What is Polygon? Why is it the New Buzz in the Crypto World?
Just when you thought the unprecedented flow of easy money through the markets had stopped, here comes yet another startup parading its decacorn valuation.
We speak of Polygon, an Indian blockchain startup, which raised $450m in the latest funding round led by heavyweights like Sequoia, SoftBank and Tiger Global. This is in addition to a growing list of marquee investors in the platform which also includes Mark Cuban and Balaji Srinivasan.
Many have likened this to a “Flipkart moment” for India’s blockchain ecosystem. This means that Polygon is expected to do to the Indian blockchain industry what Flipkart did to the Indian e-commerce industry — take it by storm!
Today, we explain to you the business of Polygon and why it has suddenly become the talk of the crypto town.
The Ether Killer/Saviour
In geometry, a polygon is a two-dimensional figure with a finite number of sides. In the world of cryptocurrency, however, Polygon is a “Layer 2” network built on the Ethereum blockchain.
Let’s break this down. Ethereum, as we all know, needs no introduction as it is the world’s second-largest cryptocurrency. In fact, if purists are to be believed, it is likely to take over Bitcoin soon.
But like many new and emerging drifts, Etherum also faces quite a few growing pains. For years now, slow speeds and high transaction fees (aka gas fees) have plagued the network which is not only home to Ether — a token with $350bn in market cap — but also a host for several other blockchain applications (NFT, Metaverse, DeFi, Web3, DAO, DApp, supply chain projects etc.).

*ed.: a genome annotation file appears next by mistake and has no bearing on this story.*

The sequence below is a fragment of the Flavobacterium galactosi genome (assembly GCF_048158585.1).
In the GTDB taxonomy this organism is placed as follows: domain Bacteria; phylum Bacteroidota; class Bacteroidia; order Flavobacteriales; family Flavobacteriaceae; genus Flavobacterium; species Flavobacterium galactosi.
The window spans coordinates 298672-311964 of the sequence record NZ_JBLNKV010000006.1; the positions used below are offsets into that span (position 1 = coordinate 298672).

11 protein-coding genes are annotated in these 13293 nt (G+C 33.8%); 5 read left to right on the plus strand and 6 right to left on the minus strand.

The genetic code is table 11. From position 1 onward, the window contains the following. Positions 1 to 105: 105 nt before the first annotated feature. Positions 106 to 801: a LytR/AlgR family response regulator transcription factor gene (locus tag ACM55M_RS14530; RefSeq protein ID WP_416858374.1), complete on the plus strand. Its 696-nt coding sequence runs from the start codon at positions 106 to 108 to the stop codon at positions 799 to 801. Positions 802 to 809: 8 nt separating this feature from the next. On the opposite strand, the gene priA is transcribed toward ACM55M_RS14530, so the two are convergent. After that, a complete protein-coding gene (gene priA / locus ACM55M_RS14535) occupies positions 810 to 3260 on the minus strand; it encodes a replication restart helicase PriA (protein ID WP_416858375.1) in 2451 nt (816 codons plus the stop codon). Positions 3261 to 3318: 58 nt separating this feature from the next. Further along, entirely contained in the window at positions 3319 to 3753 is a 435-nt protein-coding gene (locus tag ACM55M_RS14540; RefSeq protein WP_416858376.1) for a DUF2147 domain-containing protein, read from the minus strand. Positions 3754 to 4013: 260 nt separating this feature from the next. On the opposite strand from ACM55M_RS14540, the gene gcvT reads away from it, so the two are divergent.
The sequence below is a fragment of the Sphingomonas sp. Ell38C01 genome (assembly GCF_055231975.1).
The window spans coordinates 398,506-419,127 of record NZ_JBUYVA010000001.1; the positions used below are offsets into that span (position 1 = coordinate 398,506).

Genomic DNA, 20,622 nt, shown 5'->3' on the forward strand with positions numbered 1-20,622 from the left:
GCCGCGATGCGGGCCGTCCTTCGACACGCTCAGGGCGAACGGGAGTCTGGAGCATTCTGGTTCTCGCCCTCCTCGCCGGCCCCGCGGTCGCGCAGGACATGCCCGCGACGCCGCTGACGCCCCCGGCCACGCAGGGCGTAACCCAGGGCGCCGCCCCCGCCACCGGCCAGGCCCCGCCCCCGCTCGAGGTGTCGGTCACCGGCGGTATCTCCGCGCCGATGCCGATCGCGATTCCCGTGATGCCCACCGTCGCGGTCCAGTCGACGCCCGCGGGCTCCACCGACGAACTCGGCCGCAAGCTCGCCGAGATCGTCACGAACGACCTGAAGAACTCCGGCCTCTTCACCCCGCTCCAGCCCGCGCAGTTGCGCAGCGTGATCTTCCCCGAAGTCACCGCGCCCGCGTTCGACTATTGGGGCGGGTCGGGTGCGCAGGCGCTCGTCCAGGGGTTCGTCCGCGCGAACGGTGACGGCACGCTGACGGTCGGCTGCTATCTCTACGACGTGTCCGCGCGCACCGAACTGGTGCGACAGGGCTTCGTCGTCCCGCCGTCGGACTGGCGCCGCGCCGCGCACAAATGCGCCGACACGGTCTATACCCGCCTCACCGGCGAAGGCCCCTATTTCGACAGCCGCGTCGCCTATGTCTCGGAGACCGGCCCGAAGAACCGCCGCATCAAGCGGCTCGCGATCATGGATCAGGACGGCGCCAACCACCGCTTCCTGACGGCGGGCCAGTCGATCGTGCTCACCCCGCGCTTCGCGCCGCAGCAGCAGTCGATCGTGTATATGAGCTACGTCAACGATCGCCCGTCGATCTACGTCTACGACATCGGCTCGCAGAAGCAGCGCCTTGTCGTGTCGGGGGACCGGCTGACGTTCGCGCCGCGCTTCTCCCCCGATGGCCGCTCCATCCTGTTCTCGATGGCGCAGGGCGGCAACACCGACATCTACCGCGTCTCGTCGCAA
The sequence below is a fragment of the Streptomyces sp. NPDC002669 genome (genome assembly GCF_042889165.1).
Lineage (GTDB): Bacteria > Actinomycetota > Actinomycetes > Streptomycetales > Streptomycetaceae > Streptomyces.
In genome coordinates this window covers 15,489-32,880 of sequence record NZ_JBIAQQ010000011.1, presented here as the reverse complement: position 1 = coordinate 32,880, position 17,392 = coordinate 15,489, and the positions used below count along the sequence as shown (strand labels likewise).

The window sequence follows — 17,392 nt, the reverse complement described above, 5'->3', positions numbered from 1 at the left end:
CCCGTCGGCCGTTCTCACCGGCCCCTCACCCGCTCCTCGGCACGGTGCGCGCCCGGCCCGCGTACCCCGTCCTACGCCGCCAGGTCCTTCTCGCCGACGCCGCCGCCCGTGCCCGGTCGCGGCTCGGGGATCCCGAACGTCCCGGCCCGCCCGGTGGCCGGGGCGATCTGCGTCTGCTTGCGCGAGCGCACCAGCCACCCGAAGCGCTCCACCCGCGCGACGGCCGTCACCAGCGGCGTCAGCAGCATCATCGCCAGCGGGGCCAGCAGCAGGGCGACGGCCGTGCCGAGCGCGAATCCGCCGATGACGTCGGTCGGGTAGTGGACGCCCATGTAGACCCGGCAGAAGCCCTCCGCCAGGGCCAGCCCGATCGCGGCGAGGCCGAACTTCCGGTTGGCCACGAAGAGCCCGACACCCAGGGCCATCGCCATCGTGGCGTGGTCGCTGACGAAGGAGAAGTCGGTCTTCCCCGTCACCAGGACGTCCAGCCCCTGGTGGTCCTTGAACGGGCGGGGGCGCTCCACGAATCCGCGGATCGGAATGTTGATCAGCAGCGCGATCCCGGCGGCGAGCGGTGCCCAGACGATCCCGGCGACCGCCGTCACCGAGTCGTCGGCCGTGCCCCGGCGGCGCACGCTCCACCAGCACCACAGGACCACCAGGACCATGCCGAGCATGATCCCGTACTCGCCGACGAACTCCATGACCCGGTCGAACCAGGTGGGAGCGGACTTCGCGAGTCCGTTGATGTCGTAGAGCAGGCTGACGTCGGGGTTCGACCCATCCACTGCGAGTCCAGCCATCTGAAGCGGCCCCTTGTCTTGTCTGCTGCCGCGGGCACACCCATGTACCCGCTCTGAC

This is where Polygon enters. It was founded in 2019 as a “scaling solution”, which is another way of saying that it was created to improve Ethereum’s efficiency and output. It essentially works on the Ethereum blockchain to unclog the platform in a smart and cost-effective way.
Think of it as the bitly equivalent for URLs. Polygon’s Layer 2 technology (also called “rollup”) plucks out transactions from Ethereum, compresses them and posts them back on to the original chain for a fraction of time and cost. To put it in numbers, a transaction that may cost traders $50 and take 14 secs to confirm directly on Ethereum costs less than a cent and happens instantaneously on Polygon. As it so happens, Polygon is the only active Layer 2 network currently.
Sounds like a prize, when you think of it. And you’re right, it is. In fact, the rollup function isn’t the only thing Polygon does. Here are some of its other tricks/use cases…
Sidechains on Top of Sidechains
Polygon allows developers to build their own blockchains. It is sort of a secondary network that helps build tertiary networks which run as sidechains parallel to both the primary chain (Ethereum) and the secondary chain (Polygon).
The Blockchain Bridge
If you are working on a Polygon chain then you can make payments and transactions between projects which are built on Polygon as well as on Etheruem proper.
The Matic Unplugged
Matic is Polygon’s native token and it’s the underlying resource behind the Polygon ecosystem. It is used for transacting and operating on its native network and has a maximum supply of 10 billion (67% already in circulation).
Fun Fact: The “Layer 2” functionality that Polygon is associated with is something of a misnomer because the function works on four layers — an Ethereum layer, a security layer, a Polygon network layer and an execution layer.